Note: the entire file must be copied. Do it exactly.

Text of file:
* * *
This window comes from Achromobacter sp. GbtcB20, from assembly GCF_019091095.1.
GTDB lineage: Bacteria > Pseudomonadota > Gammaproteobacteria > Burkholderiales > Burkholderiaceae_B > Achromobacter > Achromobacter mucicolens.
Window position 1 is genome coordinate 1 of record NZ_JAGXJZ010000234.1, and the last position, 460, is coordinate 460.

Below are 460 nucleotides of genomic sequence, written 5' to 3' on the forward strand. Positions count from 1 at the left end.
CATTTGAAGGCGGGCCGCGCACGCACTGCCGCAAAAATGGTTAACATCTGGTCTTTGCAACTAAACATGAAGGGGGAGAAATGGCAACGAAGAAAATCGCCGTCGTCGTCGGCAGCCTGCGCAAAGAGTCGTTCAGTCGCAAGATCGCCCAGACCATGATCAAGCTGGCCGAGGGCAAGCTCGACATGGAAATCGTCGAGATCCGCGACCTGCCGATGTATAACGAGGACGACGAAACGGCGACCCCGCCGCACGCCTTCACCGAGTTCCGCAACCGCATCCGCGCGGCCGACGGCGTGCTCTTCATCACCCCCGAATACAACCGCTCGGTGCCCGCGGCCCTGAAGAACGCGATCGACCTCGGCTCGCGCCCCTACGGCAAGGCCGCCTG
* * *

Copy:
This window comes from Achromobacter sp. GbtcB20, from assembly GCF_019091095.1.
GTDB lineage: Bacteria > Pseudomonadota > Gammaproteobacteria > Burkholderiales > Burkholderiaceae_B > Achromobacter > Achromobacter mucicolens.
Window position 1 is genome coordinate 1 of record NZ_JAGXJZ010000234.1, and the last position, 460, is coordinate 460.

Below are 460 nucleotides of genomic sequence, written 5' to 3' on the forward strand. Positions count from 1 at the left end.
CATTTGAAGGCGGGCCGCGCACGCACTGCCGCAAAAATGGTTAACATCTGGTCTTTGCAACTAAACATGAAGGGGGAGAAATGGCAACGAAGAAAATCGCCGTCGTCGTCGGCAGCCTGCGCAAAGAGTCGTTCAGTCGCAAGATCGCCCAGACCATGATCAAGCTGGCCGAGGGCAAGCTCGACATGGAAATCGTCGAGATCCGCGACCTGCCGATGTATAACGAGGACGACGAAACGGCGACCCCGCCGCACGCCTTCACCGAGTTCCGCAACCGCATCCGCGCGGCCGACGGCGTGCTCTTCATCACCCCCGAATACAACCGCTCGGTGCCCGCGGCCCTGAAGAACGCGATCGACCTCGGCTCGCGCCCCTACGGCAAGGCCGCCTG